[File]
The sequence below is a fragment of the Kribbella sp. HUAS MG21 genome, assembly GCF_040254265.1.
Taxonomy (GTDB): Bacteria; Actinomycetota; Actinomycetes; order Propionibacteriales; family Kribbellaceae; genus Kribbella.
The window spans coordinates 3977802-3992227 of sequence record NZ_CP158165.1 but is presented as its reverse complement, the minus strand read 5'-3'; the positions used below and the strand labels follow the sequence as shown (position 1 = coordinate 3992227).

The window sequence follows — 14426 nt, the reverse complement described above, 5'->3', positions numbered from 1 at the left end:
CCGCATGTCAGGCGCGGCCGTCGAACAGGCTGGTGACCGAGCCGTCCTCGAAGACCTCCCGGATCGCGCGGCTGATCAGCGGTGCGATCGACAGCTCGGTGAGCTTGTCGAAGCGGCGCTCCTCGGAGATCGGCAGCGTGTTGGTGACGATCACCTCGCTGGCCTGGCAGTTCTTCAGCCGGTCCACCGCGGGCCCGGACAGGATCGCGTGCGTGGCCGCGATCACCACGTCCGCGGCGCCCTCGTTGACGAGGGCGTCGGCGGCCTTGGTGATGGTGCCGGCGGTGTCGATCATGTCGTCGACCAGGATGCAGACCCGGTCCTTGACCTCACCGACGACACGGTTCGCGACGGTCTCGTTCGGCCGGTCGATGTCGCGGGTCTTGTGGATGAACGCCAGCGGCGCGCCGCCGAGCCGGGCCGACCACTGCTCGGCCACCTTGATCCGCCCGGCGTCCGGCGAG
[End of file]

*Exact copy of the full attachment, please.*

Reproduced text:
The sequence below is a fragment of the Kribbella sp. HUAS MG21 genome, assembly GCF_040254265.1.
Taxonomy (GTDB): Bacteria; Actinomycetota; Actinomycetes; order Propionibacteriales; family Kribbellaceae; genus Kribbella.
The window spans coordinates 3977802-3992227 of sequence record NZ_CP158165.1 but is presented as its reverse complement, the minus strand read 5'-3'; the positions used below and the strand labels follow the sequence as shown (position 1 = coordinate 3992227).

The window sequence follows — 14426 nt, the reverse complement described above, 5'->3', positions numbered from 1 at the left end:
CCGCATGTCAGGCGCGGCCGTCGAACAGGCTGGTGACCGAGCCGTCCTCGAAGACCTCCCGGATCGCGCGGCTGATCAGCGGTGCGATCGACAGCTCGGTGAGCTTGTCGAAGCGGCGCTCCTCGGAGATCGGCAGCGTGTTGGTGACGATCACCTCGCTGGCCTGGCAGTTCTTCAGCCGGTCCACCGCGGGCCCGGACAGGATCGCGTGCGTGGCCGCGATCACCACGTCCGCGGCGCCCTCGTTGACGAGGGCGTCGGCGGCCTTGGTGATGGTGCCGGCGGTGTCGATCATGTCGTCGACCAGGATGCAGACCCGGTCCTTGACCTCACCGACGACACGGTTCGCGACGGTCTCGTTCGGCCGGTCGATGTCGCGGGTCTTGTGGATGAACGCCAGCGGCGCGCCGCCGAGCCGGGCCGACCACTGCTCGGCCACCTTGATCCGCCCGGCGTCCGGCGAG